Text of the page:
Newspaper Page Text
niR OMAHA ITAILt HTX: RATUI.dAY. AirOtTBT 0. 1904.'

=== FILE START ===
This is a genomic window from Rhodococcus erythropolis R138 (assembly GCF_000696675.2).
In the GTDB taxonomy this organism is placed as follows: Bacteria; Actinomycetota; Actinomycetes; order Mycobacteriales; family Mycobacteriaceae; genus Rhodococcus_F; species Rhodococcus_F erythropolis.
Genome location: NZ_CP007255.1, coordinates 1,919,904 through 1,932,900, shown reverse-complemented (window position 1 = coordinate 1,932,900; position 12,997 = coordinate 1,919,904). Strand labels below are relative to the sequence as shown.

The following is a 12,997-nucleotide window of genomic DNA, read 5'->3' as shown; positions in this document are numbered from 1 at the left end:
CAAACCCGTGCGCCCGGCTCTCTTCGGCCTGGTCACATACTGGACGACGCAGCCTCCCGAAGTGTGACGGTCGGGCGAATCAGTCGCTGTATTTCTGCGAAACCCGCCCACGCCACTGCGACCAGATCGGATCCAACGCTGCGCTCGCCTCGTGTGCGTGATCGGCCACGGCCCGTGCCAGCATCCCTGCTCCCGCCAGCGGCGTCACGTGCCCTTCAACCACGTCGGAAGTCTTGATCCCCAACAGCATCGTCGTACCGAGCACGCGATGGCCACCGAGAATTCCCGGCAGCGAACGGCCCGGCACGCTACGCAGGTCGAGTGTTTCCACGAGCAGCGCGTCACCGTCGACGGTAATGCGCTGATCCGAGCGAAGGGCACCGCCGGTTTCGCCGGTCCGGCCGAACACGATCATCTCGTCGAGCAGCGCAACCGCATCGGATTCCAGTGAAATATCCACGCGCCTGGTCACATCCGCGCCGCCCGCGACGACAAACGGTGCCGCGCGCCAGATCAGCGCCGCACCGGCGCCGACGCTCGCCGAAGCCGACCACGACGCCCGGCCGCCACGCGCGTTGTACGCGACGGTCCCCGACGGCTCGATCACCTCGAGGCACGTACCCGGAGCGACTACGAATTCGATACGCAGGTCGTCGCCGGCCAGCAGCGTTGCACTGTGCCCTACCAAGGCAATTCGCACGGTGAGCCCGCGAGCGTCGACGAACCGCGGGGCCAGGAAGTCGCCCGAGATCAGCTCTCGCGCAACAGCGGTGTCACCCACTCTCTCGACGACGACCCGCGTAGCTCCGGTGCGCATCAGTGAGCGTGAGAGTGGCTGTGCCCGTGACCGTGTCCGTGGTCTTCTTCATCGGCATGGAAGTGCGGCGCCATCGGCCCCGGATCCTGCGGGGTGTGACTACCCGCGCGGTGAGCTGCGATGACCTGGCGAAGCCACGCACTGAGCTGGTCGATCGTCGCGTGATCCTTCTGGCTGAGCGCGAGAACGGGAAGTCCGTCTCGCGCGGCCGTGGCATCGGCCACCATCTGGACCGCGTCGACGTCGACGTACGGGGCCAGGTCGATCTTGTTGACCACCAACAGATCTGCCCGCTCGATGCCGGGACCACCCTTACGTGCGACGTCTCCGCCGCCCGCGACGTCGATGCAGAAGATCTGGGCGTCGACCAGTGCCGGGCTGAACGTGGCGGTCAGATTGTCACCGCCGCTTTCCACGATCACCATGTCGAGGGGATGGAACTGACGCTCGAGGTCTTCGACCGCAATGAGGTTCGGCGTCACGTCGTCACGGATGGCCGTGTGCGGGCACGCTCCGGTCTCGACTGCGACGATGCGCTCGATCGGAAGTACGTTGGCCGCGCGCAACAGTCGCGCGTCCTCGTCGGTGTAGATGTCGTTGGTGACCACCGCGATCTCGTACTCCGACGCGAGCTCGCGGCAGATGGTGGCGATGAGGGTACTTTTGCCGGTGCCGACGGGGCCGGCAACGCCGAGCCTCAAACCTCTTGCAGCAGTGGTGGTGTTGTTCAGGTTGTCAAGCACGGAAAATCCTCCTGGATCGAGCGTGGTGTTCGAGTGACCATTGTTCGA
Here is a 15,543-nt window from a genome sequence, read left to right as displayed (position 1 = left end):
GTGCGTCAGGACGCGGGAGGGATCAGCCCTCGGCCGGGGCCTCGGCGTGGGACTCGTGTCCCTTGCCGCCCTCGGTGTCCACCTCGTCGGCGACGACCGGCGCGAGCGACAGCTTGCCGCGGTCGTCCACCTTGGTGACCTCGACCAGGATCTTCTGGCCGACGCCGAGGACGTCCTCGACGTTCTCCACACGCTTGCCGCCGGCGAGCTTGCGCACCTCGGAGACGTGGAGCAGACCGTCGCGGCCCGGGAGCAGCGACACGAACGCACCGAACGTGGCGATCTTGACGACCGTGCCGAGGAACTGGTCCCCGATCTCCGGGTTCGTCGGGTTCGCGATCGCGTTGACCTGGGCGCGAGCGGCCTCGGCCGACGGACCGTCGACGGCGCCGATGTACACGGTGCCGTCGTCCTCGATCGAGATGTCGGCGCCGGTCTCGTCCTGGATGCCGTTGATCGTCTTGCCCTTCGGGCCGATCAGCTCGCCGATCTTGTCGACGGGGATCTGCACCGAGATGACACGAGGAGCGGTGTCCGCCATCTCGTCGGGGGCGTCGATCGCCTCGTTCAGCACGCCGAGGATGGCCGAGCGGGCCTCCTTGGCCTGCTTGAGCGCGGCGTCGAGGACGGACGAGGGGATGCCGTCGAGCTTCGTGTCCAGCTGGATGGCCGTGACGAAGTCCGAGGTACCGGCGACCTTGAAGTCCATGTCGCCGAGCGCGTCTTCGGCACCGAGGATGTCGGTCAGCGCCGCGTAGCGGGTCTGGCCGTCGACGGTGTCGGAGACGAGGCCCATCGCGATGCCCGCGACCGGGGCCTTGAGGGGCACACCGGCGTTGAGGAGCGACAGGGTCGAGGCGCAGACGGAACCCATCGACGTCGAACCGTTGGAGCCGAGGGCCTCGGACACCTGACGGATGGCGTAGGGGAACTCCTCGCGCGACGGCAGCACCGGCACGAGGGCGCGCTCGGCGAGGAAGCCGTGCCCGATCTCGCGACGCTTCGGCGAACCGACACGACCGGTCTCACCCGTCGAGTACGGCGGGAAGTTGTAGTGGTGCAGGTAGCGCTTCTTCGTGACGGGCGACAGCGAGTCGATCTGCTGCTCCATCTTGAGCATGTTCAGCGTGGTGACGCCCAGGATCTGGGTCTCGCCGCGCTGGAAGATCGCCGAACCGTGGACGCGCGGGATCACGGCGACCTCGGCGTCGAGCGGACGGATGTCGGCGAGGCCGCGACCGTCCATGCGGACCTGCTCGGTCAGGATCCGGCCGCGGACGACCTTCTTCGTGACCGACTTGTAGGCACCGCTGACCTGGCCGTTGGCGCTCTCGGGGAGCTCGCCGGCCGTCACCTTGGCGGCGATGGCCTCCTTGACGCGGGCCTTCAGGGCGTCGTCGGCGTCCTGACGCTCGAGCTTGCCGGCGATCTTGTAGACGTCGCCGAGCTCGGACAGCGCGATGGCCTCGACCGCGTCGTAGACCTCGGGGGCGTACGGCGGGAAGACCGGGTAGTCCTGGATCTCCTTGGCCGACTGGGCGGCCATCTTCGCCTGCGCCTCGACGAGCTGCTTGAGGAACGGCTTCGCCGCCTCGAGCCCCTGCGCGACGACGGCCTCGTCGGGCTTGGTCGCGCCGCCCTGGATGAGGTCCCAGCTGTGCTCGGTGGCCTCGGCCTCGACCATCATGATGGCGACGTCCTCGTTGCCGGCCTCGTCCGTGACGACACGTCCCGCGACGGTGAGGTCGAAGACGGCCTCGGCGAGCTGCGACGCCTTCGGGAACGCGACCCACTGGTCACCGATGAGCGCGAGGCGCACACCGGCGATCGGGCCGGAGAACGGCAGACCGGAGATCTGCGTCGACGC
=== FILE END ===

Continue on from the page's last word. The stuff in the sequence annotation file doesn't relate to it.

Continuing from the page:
e 1 i WRIGnT OPPOSES A!tf CUT City Attorney ia kytne to Lorring Water iUtei How. AfRAlO Of HAhmrUu rtfSULTS LAUR aavieea loaaciliuta to-Meals! Attempt ovt-ii m lai uit a c H, Serl x..aMUe.v dot. Uvea '4 le. 1 ramies. Cltjr Attorney Ia opposed to any . cw Cvl.CIl lu iCuUCU Water 4kt.it i uiuu. Ui ia miviiii( couiH.il- lu Vv.tf HUii aUkJl piotaiUou, Ik one l(toUiiiiiLiwto i .utyunt iu u UvUuda o. aKiwwc a, j. nuti fci i mi Waier bill UM ikMiia: ' 4 utmet ia tuu.nn nai power to ux tim LM ju, v u,ta i..e v.tr wiUiii to ) iiuepwnucbk luuluKcl Oi .., WUk. .J, fcklMI tlUAlU pkUk)lli HM lllKCL A r IIJIIU1 tu 4UU1U1 Ui. At: UJ.i.iM.1. V touitt ti tioe put a ic uuciloii ulcJ nanus liuw liovt ueiure mat Uiitu vi' wr , iiiu ikcr. ii could tinly ix uoius a result ti long1 iiiksatiOLi. 1 dun t ki ,w thai It would liave any eu'ect Upon li a aj pral.stmt in but It might lead to some jr,mpllcutiona In It. "A "'.i nintter of practical policy there is archer reason Why 1 don't believe redU'ii.ion would be a ood thln at present. 11 j undertake to Ui the rates now by the, council. It would be almot Impossible to t the water board, 1 we should acquire t e plant, to raise these rate If found accessary. "When the water plant ia taken Vy the city It la within the power of the water bourd to make rate, and any ac tion by tho couiitilinen might embarrass the board. Iftanld te Puttie, Anyway In view of the fact that the appraise, merit Is eoon to be mnde I do not think reduction ut this time would accomplish anything or bring about the desired re sult. " The city attorney has been informed by tlio water company that all schedules and Inventories will be complete and filed nbout September 1. Ho has written to tho chair man of the approval board asking a meet ing here- on Brptember IS, or soon there after, but has not received a reply. "1 ahull follow the advice of tho city at torney with regard to lowering the water rates," auid Counclinan Huntington. "He fears a-ich action might bring litigation that would Involve a speedy appraisement and acquirement of the plant. Then I think the plan was put In operation principally to boom R. B. Howell. If the move had been made before I agree with the city at torney that there might be some use in putting It through, but it is too late now to do any good." ," It la understood a resolution reducing the rates will be Introduced Into the council soon, independent of the Howell request. the places Wednesday nlRht and Investiga tion uy toe punie i)uii U.ny were trwia JiiKhly icflpKipii lumiiie lu tne tuwna' nientioned. 'i n-y eie tared tor in tne matron a detriment penuuig aovice from meir parent. LOSES HIS DEAR MERIT CARD Misaoart School teacher la Moved by Losa to Helate Story of Hla Life. A reason for the wonderful progress made by Mttiaour! since the war was shown In a native of that state at the Burlngton station yesterday. The man ' attracted attention and excited muKh. sympathy In a vain search "lor a missing "Merit Card" that had been presented to him by his pupils, for he was a school teacher. The man was from the region around Bock Port. He wore corduroy clothes, a negli gee shirt, big plow shoes and a white slouch hat. un his face.be wore a beard of several days' growth which together with his nasal twang made hla Identity much easier. "Well I've lost It," he volunteered, after searching In all his pockets. "Its too bad, but I guess 1 won't find It." Then to an inquiring by-stander he said: ''It was a merit card given to me On the last day of school and on it was written the name of every pupil in the school. I prized It very highly. "I love to teach school and I love my pupils, but I don't Intend to teach this year where I did last- But understand, I am not making the change because I didn't like the last school. No, indeed. My school was In the best neighborhood on earth. Why, at the close of the term before this one, the school directors were at the school. I said to the children: 'Pupils, who do you want to be your teacher next year?" Every pupil held up hla hand. But I get U more a month where I am going and it Is nearer home. That Is why I am changing. "But the old school board was mighty good to me. The last day of school they presented me with a package wrapped In paper. I just laid it on my desk and when the exercises were over I unwrapped It and there was a beautiful Bible. We love each other down in Missouri, and I tell you it made me cry to leave that dear old school." The confiding Mtssourlan had just coma In from Wyoming, where he had been pending the summer resting up on a form In order to be In shape to begin his school the first of the month. All his life he had been "a-teachlng," he said, and now he was past 50 years of age. CIVIL SERVICE OPENINGS Plaoea to Be Filled as Soon ait Ex. animations Determine Fitness ti , ot Applicants. Tho United States Civil Service commie Ion announces the following examinations to fill existing vacanclea in the public serv ice: . ' ) - August SI, for positions of bookkeeper in the reclamation service of the geological survey. Salary. $2,000; age limit, 20 years or over; but for this speciflo vacancy the department desires a person between 80 and 45 years of age.. . H . , . September. 14 fju assistant in animal hus bandry In the bureau of animal industry, Department of Agriculture. Salary, 11,200; age limits, 20 to 40 years. Men only may be examined. , September 14, for the position of labors- ' tory helper. Salary, (000; age limit, 20 years or over. September 14, for position of laboratory ald In horticulture In the bureau pf plant Industry. Salary, )2S to 60 per month; , age limit. 17 to S5 years. I September 14, for position of electric ele- ' vator constructor in government printing office at Washington. Salary, 14 per day; age limit, 20 years or over. September 14-15. to fill vacancies in the position of civil engineer student In the Department of Agriculture. Age limit, 20 yea -a or over. Graduates of civil en gineering schools only are eligible. ' September 14-15, for the position of anatomist (male) in the army medical museum office of the surgeon general. Salary, tl.Ou age limit, 20 years or over. x NEARLY TWO INCHES OF RAIN One ot Heaviest Downpours of Season Strikes Omaha and Entire Valley. One of the heaviest rainfalls of the sea son put In its apeparance here Thursday night and continued with Intermittent showers. Very little wind accompanied the rain. Hha downpour being almost per pendicular. Aside from flooding a num ber of building excavations, very little dam age la reported. j Forecaster Welsh said of the rain: ' "The precipitation In Omaha up to T o'clock this morning was nearly two Inches, or, to be mors accurate, 1.87 inches. The rain was general over the central corn and wheat belt. It was excessive In east ern South Dakota, eastern Nebraska, Kan sas and Missouri. The heaviest rainfall reported in Nebraska is at llartlngton, 120; .At Auburn, 1.&0; at Oakdale, 1.25; at Grand Inland, 1.05. In the Kansas City district heavier rains are reported At Kansas City there was ISK Inches; Lexing ton, Mo. 1.50; Brunswick, Mo., 1.80, and at Jefferson City, Mo., LS4. There was very little rainfall, comparatively sneaking, In western Iowa, the precipitation averaging from one-fourth to one-tenth of an Inch. The rainy condition continues thai morn ing from the Missouri river east to the C'ujo vally a-3 Like reg'.ons. We look for probable ahowera thia evening, with a prospect for fulr Saturday, with cooler to night and Saturday." Reaeao Girls from Had Houses. The polk"" have rescued two glrla from disreputable hoiifcs and went them to their hoini-M In 8l'ix City and I'larlmla, la., re spectively. The girls were taken out of MAY LEAD TO GOOD FORTUNE Item la The Bee Locates Woman Snld to Bo ia Line tor Something; Valuable. A comparatively insignificant item ap peered in The Bee Thursday evening) mak ing inquiry foe the address of Mrs. Mary J. McOee, who was thought to be a reel dent of Omahi, and stating on authority of others that a letter addressed to her at Omaha had been returned to the writer, L. W. Hubbell, Springfield, Mo., and ak Intjr Information ef her whereabouts and saying valuable Information awaited her. Yesterday The Bee received a tele phone message from Mrs. McOee indicating that she waa still a resident of Omaha and that her home waa at 3201 Burt street and making further inquiry about the item. It later developed that ihe waa the person sought for in the Item, which may lead to something much to her good fortune. Mrs. McGee was visited at her Jioma and said: "My attention waa first called to the item by my daughter, who was reading The Bee, and particularly from the fact that reference waa made to my husband, a mem ber ot the Sixth Wisconsin Infantry during the civil war, but who died en years ago from disabilities incurred In the war.' He waa drawing a pension at the time, but I do not know that be had made an applica tion for an Increase. We were living In Lincoln at the time and six years after his death my mother died. She drew a widow's pension up to the tlmo of her death. I came to Omaha in November last from Lincoln: I have no Idea what la wanted by L. W. Hubbell, as I have never had any correspondence! or business dealing with him in enr way. However, I' did file a claim four years ago after my mother's death for her care, as she was an Invalid for nearly the entire time aAer father's death." START WORK ON TABERNACLE Contrnctora Begin on C'onatrnctioa of Temporary Worshiping; Place ot Christian Church. Work began yesterday upon the erec tion of the First Christian church taber nacle at Nineteenth and Farnam street. A large quantity of building ma terial la on the ground and the work will be puulied to completion aa rap Idly as the weafheFwill permit The tabernacle will i . designed In all of Its appointments for church work and will be a rallying place and work shop for the people of the Christian church until such tlmtr'aa the church shall be In condition to erect a permanent bulldlnif worthy of this line location. The taber nacle will be opened for worship about Oc tober L WANTED Experienced salesladies In lace department J. U BRANDEI3 & SON3. May Kealter at Niht. The city clerk's ofitee will be kept open until late turiiht In oruVrthat tin .he whose work prevents them from exercising this rlKht durlnw the (lay may have the privilege of registering to enable them to vole at the coming republican primary elections. Only tluw who have moved frnm one ward to another or who for any other reason are not recorded oil the ren 1m rat km libis are called on to register at thla time. DIED. CAHALANE Patrick, at 6: Thursday evening, at hla resilience, Twentieth and Orace streets. Deceased was tor a num ber of years night watchman at the Union 1'iiclllc shops, Omaha. Funeral frwm rexliienca at 8 o'clock a. m. Saturday, August t. to Sacred Heart church. Interment at Holy Sepulchre cem etery. M1TTEF.MNO John F. of Fremont, Neb., at St. Joseph's hospital Thursday, August IX. Mr. MKterllng was employed In the poatal mail service on the Omaha and Ogden di vision. Funeral at Fremont (Sunday. . TinrrnTr" f fl'J you Ga take half a teaspoon of Horsford's Acid Phosphate in half a glass of water just before retiring. To , ctrtnthen and quiet the nerves take ', Eoisford'o Add Phosphate NOTHING IS COT RATE YARN Officials Positively Deny Eeport of Four Dollar Denver Ptre. riGHT IN EAST NOT FELT HERE YET Railroad Men Declare it is Kot Froh able that Wholesale Slashing of Passenger Rates Will Hi tend WeaU The reported slashing cf passenger rates In the east has not yet affected the rates out of Omaha to the east, and while It may do so, passenger officials give out tho Information that a summer vacation may be lost should one wait for the slashing to begin. In the meantime the reported H rate to Denver Sunday has occasioned no little an noyanco to officials and ticket agents both of the Burlington and the Union Pacific. All the officials deny emphatically that such a rate to Denver waa even contem plated. Bald one ticket agent: . . "Every man, woman and child In Omaha certainly wants to go to Denver, becauve I am aura that a representative from every family has called me up and asked about that 14 rate. I don't know how the report got started, but it has made a regular nightmare out of the telephone. There Is nothing in it" Borllngton'a Short Cot. The Burlington's short cut from Kansas City i to St Louis has been completed, and September 1 the first freight cars will be run over the tracks. Passenger trains will not be put into service until about the middle of the month, though the local freights will carry passengers. The short cut was made by building from Mexico, Mo., to Old Monroe, lessening the distance over sixty miles. The road has been built by the Burlington, but It will be used by both the Burlington and the Alton. Heretofore the Burlington and Alton have been compelled to go to St. Louis via Louisiana, Mo., making the distance1 from Kansas City 346 for the Burlington and 323 mllea for the Alton. The trains now will have to go only 279 miles. Thla Is the shortest route to St Louis from Kansas City. COLBY LOCATES VOUCHERS Former' Adjutant General Accounts for Money and Examiner Be lieves All la Well. L. W. Colby, former adjutant general, wag In the pity yesterday. Just at this particular time the books used by General Colby in keeping the account of hla trans actions with the state, are undergoing an overhauling by Special Examiner Wiggins. Some time ago Mr. Wiggins made a re pork to Governor Mickey that he could not locate vouchers for 1125 which had been spent in the office. Since then, how ever, General Colby has been able to locate several of the vouchers and It Is believed by the examiner that when his work is completed there will be very little dis crepancy. "No, I am not here particularly to look after my case before the United States dis trict court," said General' Colby, ''but to look up some personal business matters. I presume the case will be tried at the fall term of the federal court, but do not know. I came incidentally to see the dis trict attorney in the matter, but I observe he is out of the city. "Relative to politics down our way, I think that we will give an increased re piftllcan majority. I do not think the fualonl.sts have much of a fallow anywhere la the state, but I can only speak from personal observation In our . own part of the state. Gage county is so beastly re publican that no fear Is entertained of the result and hence political matters are rather quiet down there." TO LET BIDS FOR THE HOME Snperlntendent of Construction of ' Bnttle Mountaia Sanitarian Comet ' to Attend Meeting-. A. G. Hull, superintendent of construc tion of the Battle Mountain Soldiers' sani tarium at Hot Springs, S. D., Is In the city. Superintendent Hull Is a son of Congress man John A. T. Hull of Iowa. He is here to meet with members of the board of trus tees of the national homes for disabled vol unteer soldiers and be present at the opert Ing of bids today at noon at the office of Architect KInibali for the steam heating and water plant of the Hot Springs sani tarium, i The other members of the board to be present will be Major Moses Taylor, general treasurer of the national board of trustee, and Captain Henry E. Palmer, postmaster of Omaha. Captain H. E. Palmer will depart Monday evening for Dayton. Q., to attend the an nual meeting of the board of trustees of the national homes for disabled volunteer sol diers, of which he Is a member, to be held In that city next week. IN TROUBLEJDVER BICYCLE Han Claiming- to Be Attache of Re ligious Troupe Chorgred with Stealing Wheel. Charles Baker, claiming to be an attache of the Luther Warren gospel tent at Eighteenth and Dodge streets, boa been arrested on the charge of stealing a bicycle from the front of the Toung Men's Chris tian association building. The wheel Is the property of Augunt BorgTiolm, who called at the police station and identified the bicycle. Baker says a man named Holmes, also with the Warren troupe, recently rode the wheel from Chicago. The Bergholm wheel was atolen last Tuesday. Four asso ciates of the accused appeared In court and asked that the case be postponed so that they might have City Clerk Elbourn vouch for their good standing. The case will be heard Saturday morning In police court. ELBOURN'S LATEST PROTEST City Clerk Finds New Grounda for Complaining at Conduct of Mayor Moores. The failure of Mayor Moores to officially notify City Clerk Elbourn of his trip to Hot Springs, S. D., caused Elbourn to ob struct the proceedings connected with the sale of $160,000 city bonds to J. L. Bran dots & Sons. The latter asked for a cerr tlncate from the city clerk showing Coun cilman Zlmman'a right to sign the bonds as acting mayor. Elbourn demurred, for cibly, on the ground that he had no legal knowledge of Mayor Moores' absence, de spite the fact that the city attorney has officially declared Zlmman mayor. City Attorney Wright has been appealed to to settle the difficulty, and la trying to frame a certificate that the city clerk will sign. FIVE VACANCIESJ0 BE FILLED Threo DeaserstU and Two Repub lican School Board Meutbore Retire Thla Fall. Five cit tiibers of the Board of Education riunt be selected at the fall elm tlou, but no carulMutes have put themselves forward for U I'Ucca. Tu dciuocruu au4 tu r- FIFTEENTH FAR HAM STS 0 k,l FIFTEENTH AND FARNAM STS Saturday and Oaly-We Wil Boys' School Suits, That Sold up to $3.50, Choice 4." v HkT,i:4C Saturday A(v 1 Sell 1 'hJKUJ CanauaCenasMaat ci'i i 'mm i i hi " 1 11 1 nil' i iani "lit aanfcea' an m mill n lB L V Last season wo carried over 338 boys' fall suits that wo will place ott special salo Saturday at less than half price. 338 suits at such reductions wont last the day through. So as to make this salo more interesting and to give parents an opportunity to supply the boys with school suits, wo have also taken 260 boys' suits from our summer stock and marked them at the same low price they sold all season up to $3.50. Most of tho suits In this salo aro strictly all-wool Tho styles arc Norfolks. sizes 4 to 12 years. Double-breasted Jackets sizes 8 to 15 years and threo-plcco styles (with vest) sizes 9 to 16. Knee Pants for Boys sxnd Wash Suits at Less ThaiOne-Quarter Price. All-wool Knee Pants, sizes 4 to 16 years, worth 75c, cut to ......:... 25c Washable Knee Pants', sizes 3 to 7 years, that sold up to 40cf cut to .....10c Washable Suits, sizes 3 to 6 years, sold up to $1.50, cut to 2oc Shoes for Men That arc Reliable in Make and Low in Price Men's Shoes made of satin calf, in lace, good plump soles made oa thn Londou toe, sold by others C A at 12.00, our price Men's U. S. Army Shoes -made of kangaroo calf with heavy double soles to heel, worth and' Bold 2 00 by others at 12.50, our price AUAJ Men's Shoes made of box, velour, and vici kid Goodyear welts made on the newest style lasts JO and toes, also men's patent colt blucher lace, with dull tops, for dress wear, at... '. 9J MEN'S SUMMER SHIRTS, Worth up to $1.25, Saturday 75c MEN'S SUMMER SHIRTS, Worth up to $2, Saturday 98c Men's Underwear, That aold up to 35c, Saturday 19c MEN'S JnSTa i NECKWEAR, Worth up to 75c, Saturday 25c publicans will complete their teraia thla year. The democrats are M. F. Funkhouser nt h Ninth ward. E. Cermait or the Beo- ond and John F. Andreesen of the Ninth. The republicans ar W. R. Homan and James C. Lindsay of the Sixth ward. The latter was elected by the board a few months ao to fill the Vacancy caused by the resignation of Jamoa F. Mcintosh, pop-uUst. An Opportvaitr for Men. We've got to have room for our fall stock. Got more summer shirts, hosiery and underwear than we ought to have. In order, to move these goods Quick we make you special prices for Saturday Just one day on the following goods: $1.00 fancy colored' neglige shirts for 69c. . J1.S0 fancy colored. pegMgee shirts for 98c J2.00 fancy colored wyjllgee "hlrU for $1.46.. 12.50 ' and J3.00 rfancy-, colored negligee shirts for !.&-A. n J1.00 night shirts for 75c. i $1.00 hose, 65o. . -60a hose, three pain, for 11.09. 25c hose, three pairs for 60c. Regular 60c fancy underwear for 25c Regular $1.00 fancy underwear for 60c Thla la strictly a cash sale. v ALBERT CAHN, Men's Furnisher, 219 8. 14th Bt, I. Benuttfnl Vernts Martia rockers, arm chairs and reception chairs. We bought a manufacturer's entire sample line of this beautiful furniture and are now offering same in our sample' rocker sale at S3H less than regular selling prices. A most opportune time to Sflect a large, comfortable rocker or . a dainty parlor rocker or chair at a bargain. We close Saturday at 1 o'clock. ORCHARD & WILHELM CARfTif CO., Hamilton Hot' su cottas-ee. It. I.onis. A permanent hotel, three minutes from World's Fair. Rooms $2 00 per day up. Bookleta free. Address W. F. Williamson, Manage. Poland Springs and Coast of Maine Via Michigan Central, "The Niagara Falls Route " Nothing finer On the continent. City ticket office, 119 Adama street; Cen tral elation, 12th street and Park Row; Great Northern and Auditorium hotels, and Sherman house. - Mortality statistics. The following births and deaths have been reported to the Board of Health dur ing the twenty-four hours ending at noon H?rt hs Willlnm ' Wilcox,' 1501 Franklin, girl; Brown, 2423 Ames avenue, girlj Albert A. Banlfold, 419 Iorcas, girl; Ar thur Clark, 4244 Harney, boy; Karl C. Walker, Mi South Twenty-second, boyj Hank HaJtnm, Eighth and Clark, girl. Death OK-ar K Moreen, 2ol2 North Twenty-third, 2; John F. Mltterllng, St. Jo seph's hospital, home Fremont. Neb., 34. Marrlaae Licenses. The following marriage licenses were ls sued up to noon, August It; Name and Residence. Age. Edward Lindsey, South Omaha. 29 Huby Mathers, South Omaha U Penjamln M". Blnkley, Kansaa City Florence V. Hoffman, Minneapolis 21 It K. Wedding Rings. Edholm, Jeweler. For Scpurlng ana Polishlng- None Better- Will You Try It? Ask Your Grocer For III It haa a Yellow Wrap, perl Interesting Pictures Portraiture as practiced by the leading photographers of the present day has reached a standard which requires a vast amount of study, energy and artlstle tera perameut. An up-to-date photographer is constantly on the alert for new effects, ideas and creations. Mr. Herman Heyn, the well known photograph' who hus jut uned up his beautiful new studio at aitt-a.'O-Sia South l!ih street, which is con sldrred second to none In I Km west, is pro ducing portraits different from anything made heretofore In Oiuaua. Persona in terested In beautiful S'i6re should call at l.is titiHlii;.it viiX-ti.l''ls M 2 he September, contains readable things oh War Business" Animals Romance Nature N Letters Marriage Aft Love Poetry Beauty Motoring and Kipling's New "Soldier" Story B-UMBMMWMMMMMaaalBaM- MHMBaBMHMaaBVMBBB . For Sale hy All Newsdealers r A 35-cent Magazine for 15 cents LaTjajBssj IIAItDIN COLLEGE AND CONSERVATORY lor Ladies Ki.d yr. The WkA. miimo rroi. MkfcWeue, s4UigM he r4lMi-a l'nifriT lrnwl faculty. Iletiun Amnion Contrrntorj manned bT iierUl. hJ?" m rfuuH w. MiLUoriwuwut.- m cuir. lu, ktx:. Mo. TKfiu f ''tltiAlM S. ,rr.r.K,r bull'IOnm. l "t'rl VV ClV-i 11 iiiilllUl V i-T.1. lwlJ.u.l-1 l.-.,i..n. N .-.fllumwl. H.rona Acadrmv "t,r..'i:'- -;:,.t-e...,h.w CENTRAL COLLEGE For Woniao oeminary Young' AuburndoJe, Mass. Maintains the highest standard for lntolloo. tnal development, but hero, as In do other school for youiic women, the purely seholas. tlo work It combined with a unique and prao tlcal training lu the application of the various branches of IHunestlo ttcience. Above all, It la the aim at Lasell to prepare each studeut (or the treateiit uaertilnaaa In life, to fit bar for the womanly duties of home keeptng.and to baip her to attain the social traces and charm of bearing that murk true wumau hood. What the woman shall no, rather than what she cun do, Is here ooukldeied of lira, impor tance. , Training the Intellect at the expense of the body or ut a sacrifice of womanly spirit and womanly graces is a eonditlou that cauaut eiUtetLaaell. Hpeoluliats preside In all branches, and the School is kept purposely small In liuriilx'r of students to Insure the beat Individual reuulla and a true home atuioapliere. Kverymiriir thai a bcaulllul subnrlian loca tlun eun otTer for heulih, comfort aud plraure la securod at Auburndale and lloaion's wealih ot educational adranlayea aud hla turio Interests but ten mllea dlalant. Laaell Is well worth liivealiituutig. Many parents have written eHrone roiumanduUory letters on the unuanbl guahty of the ai-honl work, i'ut tutalogue aud tuloruiatiou aJJiua C. C. B RACOON, Priacipal for a aauloraa ml tka Oldest ana lurntil Military tikaol lu iu M.aJta wm. .Jjr.w VoninorlliS1 1 1 1 1 a r y auem, ialva, aievi v